from the not-dishwasher-safe dept.
angry tapir writes "Researchers in the U.S. have developed integrated circuits that can stick to the skin like a child's tattoo and in some cases dissolve in water when they're no longer needed. The 'bio chips' can be worn comfortably on the body to help diagnose and treat illnesses. The circuits are so thin that when they're peeled away from the body they hang like a sliver of dead skin, with a tangle of fine wires visible under a microscope. Similar circuits could one day be wrapped around the heart like 'an electronic pericardium' to correct irregularities such as arrhythmia."
from the what-do-you-think dept.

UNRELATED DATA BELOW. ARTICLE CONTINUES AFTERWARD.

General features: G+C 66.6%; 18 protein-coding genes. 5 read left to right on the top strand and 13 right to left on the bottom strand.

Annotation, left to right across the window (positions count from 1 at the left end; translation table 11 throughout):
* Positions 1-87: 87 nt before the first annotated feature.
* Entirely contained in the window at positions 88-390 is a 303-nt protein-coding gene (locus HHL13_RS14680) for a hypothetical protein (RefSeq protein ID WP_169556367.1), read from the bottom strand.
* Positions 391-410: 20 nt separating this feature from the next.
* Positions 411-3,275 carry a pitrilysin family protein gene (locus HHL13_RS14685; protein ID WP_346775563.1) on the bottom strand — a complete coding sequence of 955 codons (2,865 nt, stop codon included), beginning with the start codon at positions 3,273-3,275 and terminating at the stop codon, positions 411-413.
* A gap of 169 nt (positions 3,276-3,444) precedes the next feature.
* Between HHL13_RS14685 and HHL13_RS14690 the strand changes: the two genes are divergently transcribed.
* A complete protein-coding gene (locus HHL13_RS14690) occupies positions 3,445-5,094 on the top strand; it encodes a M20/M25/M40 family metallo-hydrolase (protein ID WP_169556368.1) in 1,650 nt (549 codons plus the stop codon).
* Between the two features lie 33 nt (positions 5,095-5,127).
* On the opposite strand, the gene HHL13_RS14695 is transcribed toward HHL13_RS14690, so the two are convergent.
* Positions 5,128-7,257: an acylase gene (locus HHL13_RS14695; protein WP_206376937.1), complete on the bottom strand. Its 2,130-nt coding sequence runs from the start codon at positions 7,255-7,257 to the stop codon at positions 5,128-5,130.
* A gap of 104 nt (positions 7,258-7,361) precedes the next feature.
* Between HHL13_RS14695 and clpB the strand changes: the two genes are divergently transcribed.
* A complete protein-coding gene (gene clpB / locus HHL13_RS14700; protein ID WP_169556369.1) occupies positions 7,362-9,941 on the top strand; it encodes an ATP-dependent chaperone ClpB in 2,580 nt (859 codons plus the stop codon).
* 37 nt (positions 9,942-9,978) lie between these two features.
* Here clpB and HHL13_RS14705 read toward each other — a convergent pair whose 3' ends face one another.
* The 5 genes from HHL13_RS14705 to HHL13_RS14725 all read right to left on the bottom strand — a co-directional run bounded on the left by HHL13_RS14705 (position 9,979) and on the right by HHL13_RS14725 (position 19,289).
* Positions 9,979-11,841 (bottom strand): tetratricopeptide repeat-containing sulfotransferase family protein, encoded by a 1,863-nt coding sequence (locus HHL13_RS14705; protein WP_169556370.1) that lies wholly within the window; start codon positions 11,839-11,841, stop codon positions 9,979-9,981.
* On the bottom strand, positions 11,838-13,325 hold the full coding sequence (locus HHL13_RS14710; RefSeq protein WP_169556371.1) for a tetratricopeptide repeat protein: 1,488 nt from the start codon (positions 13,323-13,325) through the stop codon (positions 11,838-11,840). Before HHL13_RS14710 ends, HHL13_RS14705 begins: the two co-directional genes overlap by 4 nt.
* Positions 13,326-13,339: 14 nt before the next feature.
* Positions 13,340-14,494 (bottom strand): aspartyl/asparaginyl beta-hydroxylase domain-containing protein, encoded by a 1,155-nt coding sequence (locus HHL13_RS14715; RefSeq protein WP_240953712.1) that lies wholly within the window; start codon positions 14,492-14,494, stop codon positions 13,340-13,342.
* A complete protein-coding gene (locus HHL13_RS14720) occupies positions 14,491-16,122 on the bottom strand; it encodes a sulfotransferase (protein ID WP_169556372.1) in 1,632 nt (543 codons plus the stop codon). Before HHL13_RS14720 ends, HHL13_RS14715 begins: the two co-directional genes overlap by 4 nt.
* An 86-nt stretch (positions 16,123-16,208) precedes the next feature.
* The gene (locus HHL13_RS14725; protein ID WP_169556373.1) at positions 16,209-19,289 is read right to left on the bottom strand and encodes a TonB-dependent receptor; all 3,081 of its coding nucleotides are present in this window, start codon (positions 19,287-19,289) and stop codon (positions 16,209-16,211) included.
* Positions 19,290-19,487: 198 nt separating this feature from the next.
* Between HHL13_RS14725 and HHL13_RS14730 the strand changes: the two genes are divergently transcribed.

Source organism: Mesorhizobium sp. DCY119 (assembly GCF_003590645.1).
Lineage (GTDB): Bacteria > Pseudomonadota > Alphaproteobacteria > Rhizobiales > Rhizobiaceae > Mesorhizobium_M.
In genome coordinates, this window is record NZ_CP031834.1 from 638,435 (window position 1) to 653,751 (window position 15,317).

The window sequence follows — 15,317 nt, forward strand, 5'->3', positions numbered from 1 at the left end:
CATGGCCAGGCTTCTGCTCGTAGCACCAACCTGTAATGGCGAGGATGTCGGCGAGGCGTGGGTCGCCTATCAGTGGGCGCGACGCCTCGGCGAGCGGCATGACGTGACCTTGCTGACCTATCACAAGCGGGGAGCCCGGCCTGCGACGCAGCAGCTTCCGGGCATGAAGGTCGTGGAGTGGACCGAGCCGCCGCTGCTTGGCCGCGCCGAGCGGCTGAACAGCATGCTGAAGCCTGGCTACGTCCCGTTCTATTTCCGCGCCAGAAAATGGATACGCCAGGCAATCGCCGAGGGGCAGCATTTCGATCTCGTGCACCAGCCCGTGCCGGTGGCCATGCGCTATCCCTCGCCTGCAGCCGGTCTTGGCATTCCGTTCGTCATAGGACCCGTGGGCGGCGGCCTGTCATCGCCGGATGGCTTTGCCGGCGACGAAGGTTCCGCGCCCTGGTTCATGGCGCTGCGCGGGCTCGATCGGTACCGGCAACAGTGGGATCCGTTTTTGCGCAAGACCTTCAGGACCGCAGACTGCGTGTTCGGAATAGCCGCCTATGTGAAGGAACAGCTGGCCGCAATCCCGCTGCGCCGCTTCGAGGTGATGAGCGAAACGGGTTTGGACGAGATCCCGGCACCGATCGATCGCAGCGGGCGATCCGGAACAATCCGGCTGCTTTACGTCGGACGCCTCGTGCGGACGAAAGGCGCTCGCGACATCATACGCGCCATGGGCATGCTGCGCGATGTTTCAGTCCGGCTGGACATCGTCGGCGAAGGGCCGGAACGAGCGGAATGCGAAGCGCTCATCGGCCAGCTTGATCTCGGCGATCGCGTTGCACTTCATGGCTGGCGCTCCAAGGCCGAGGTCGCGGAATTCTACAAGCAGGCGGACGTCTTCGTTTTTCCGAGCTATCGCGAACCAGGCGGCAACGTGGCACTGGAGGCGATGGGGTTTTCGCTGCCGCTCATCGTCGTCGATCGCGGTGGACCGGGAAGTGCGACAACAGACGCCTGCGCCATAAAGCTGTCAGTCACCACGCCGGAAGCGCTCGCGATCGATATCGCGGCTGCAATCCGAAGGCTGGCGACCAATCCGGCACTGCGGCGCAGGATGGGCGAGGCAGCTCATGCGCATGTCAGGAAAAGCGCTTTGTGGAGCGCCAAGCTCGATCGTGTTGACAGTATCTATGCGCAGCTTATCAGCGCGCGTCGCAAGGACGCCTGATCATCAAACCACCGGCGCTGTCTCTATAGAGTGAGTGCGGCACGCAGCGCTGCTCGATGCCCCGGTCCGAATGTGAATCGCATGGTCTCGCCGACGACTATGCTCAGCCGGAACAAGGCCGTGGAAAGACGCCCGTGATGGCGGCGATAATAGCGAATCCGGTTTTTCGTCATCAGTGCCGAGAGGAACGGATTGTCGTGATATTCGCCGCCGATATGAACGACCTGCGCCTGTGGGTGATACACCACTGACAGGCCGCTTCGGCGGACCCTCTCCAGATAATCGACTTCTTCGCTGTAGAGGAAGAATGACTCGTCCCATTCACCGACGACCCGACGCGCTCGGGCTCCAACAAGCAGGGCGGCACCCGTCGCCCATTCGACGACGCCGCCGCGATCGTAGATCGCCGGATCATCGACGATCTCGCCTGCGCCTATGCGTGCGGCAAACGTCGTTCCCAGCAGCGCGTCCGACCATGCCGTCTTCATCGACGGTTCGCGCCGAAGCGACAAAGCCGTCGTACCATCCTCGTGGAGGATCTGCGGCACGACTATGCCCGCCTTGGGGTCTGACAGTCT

alaederach writes "I run a lab in a non-profit academic life sciences research institute. Our IT recently decided it would be a good idea to use PGP whole disk encryption on all of our computers, laptops and servers and picked PGP's suite of software. The main reason is that a small subset of our researchers work with patient information which we obviously are mandated to keep confidential. My lab does a lot of high-performance computational work (on genes from Tetrahymena, no humans here) and I am concerned that the overhead of complying with our ITs new security policy will be quite detrimental to my research program. For example, dynamically reallocating a partition on a PGP encrypted disk is apparently not possible. Furthermore, there is some evidence that certain forms of compression are also incompatible with PGP whole disk encryption. Interestingly, it is hard to find any negative articles on PGP, probably because most of them are written by IT pros who are only focused on the security, and not usability. I therefore ask the Slashdot community, what are the disadvantages of PGP in terms of performance, Linux, and high-performance computational research?"